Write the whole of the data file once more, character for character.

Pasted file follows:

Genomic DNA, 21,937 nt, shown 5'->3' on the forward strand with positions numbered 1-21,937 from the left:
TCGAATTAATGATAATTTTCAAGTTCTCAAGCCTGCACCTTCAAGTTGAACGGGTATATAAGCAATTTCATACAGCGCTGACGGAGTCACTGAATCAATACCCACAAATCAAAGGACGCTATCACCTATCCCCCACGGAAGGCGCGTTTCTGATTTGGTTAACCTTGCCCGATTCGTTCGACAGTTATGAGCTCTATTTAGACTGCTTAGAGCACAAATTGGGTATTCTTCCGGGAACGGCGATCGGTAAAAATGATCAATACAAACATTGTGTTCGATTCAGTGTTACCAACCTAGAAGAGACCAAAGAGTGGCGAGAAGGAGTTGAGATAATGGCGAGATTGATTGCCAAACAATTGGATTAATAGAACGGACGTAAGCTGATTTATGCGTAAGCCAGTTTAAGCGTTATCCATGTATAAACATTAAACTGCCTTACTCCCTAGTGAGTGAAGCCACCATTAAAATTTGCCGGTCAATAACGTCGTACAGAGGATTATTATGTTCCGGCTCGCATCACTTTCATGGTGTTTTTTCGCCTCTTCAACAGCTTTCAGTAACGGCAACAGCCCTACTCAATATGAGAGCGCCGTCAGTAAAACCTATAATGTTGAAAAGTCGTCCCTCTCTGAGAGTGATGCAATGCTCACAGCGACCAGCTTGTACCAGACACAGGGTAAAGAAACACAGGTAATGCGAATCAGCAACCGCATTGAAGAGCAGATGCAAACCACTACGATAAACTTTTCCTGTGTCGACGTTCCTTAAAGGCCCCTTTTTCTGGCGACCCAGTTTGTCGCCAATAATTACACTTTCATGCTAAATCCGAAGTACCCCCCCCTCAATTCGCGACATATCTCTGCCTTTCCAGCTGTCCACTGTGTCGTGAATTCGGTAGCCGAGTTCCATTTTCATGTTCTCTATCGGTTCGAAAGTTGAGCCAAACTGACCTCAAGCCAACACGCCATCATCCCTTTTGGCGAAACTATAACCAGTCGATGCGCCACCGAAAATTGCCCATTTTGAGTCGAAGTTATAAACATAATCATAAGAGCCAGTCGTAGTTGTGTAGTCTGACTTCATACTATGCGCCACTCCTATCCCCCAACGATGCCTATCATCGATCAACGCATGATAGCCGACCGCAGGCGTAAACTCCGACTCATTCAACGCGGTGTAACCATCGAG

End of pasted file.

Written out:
Genomic DNA, 21,937 nt, shown 5'->3' on the forward strand with positions numbered 1-21,937 from the left:
TCGAATTAATGATAATTTTCAAGTTCTCAAGCCTGCACCTTCAAGTTGAACGGGTATATAAGCAATTTCATACAGCGCTGACGGAGTCACTGAATCAATACCCACAAATCAAAGGACGCTATCACCTATCCCCCACGGAAGGCGCGTTTCTGATTTGGTTAACCTTGCCCGATTCGTTCGACAGTTATGAGCTCTATTTAGACTGCTTAGAGCACAAATTGGGTATTCTTCCGGGAACGGCGATCGGTAAAAATGATCAATACAAACATTGTGTTCGATTCAGTGTTACCAACCTAGAAGAGACCAAAGAGTGGCGAGAAGGAGTTGAGATAATGGCGAGATTGATTGCCAAACAATTGGATTAATAGAACGGACGTAAGCTGATTTATGCGTAAGCCAGTTTAAGCGTTATCCATGTATAAACATTAAACTGCCTTACTCCCTAGTGAGTGAAGCCACCATTAAAATTTGCCGGTCAATAACGTCGTACAGAGGATTATTATGTTCCGGCTCGCATCACTTTCATGGTGTTTTTTCGCCTCTTCAACAGCTTTCAGTAACGGCAACAGCCCTACTCAATATGAGAGCGCCGTCAGTAAAACCTATAATGTTGAAAAGTCGTCCCTCTCTGAGAGTGATGCAATGCTCACAGCGACCAGCTTGTACCAGACACAGGGTAAAGAAACACAGGTAATGCGAATCAGCAACCGCATTGAAGAGCAGATGCAAACCACTACGATAAACTTTTCCTGTGTCGACGTTCCTTAAAGGCCCCTTTTTCTGGCGACCCAGTTTGTCGCCAATAATTACACTTTCATGCTAAATCCGAAGTACCCCCCCCTCAATTCGCGACATATCTCTGCCTTTCCAGCTGTCCACTGTGTCGTGAATTCGGTAGCCGAGTTCCATTTTCATGTTCTCTATCGGTTCGAAAGTTGAGCCAAACTGACCTCAAGCCAACACGCCATCATCCCTTTTGGCGAAACTATAACCAGTCGATGCGCCACCGAAAATTGCCCATTTTGAGTCGAAGTTATAAACATAATCATAAGAGCCAGTCGTAGTTGTGTAGTCTGACTTCATACTATGCGCCACTCCTATCCCCCAACGATGCCTATCATCGATCAACGCATGATAGCCGACCGCAGGCGTAAACTCCGACTCATTCAACGCGGTGTAACCATCGAG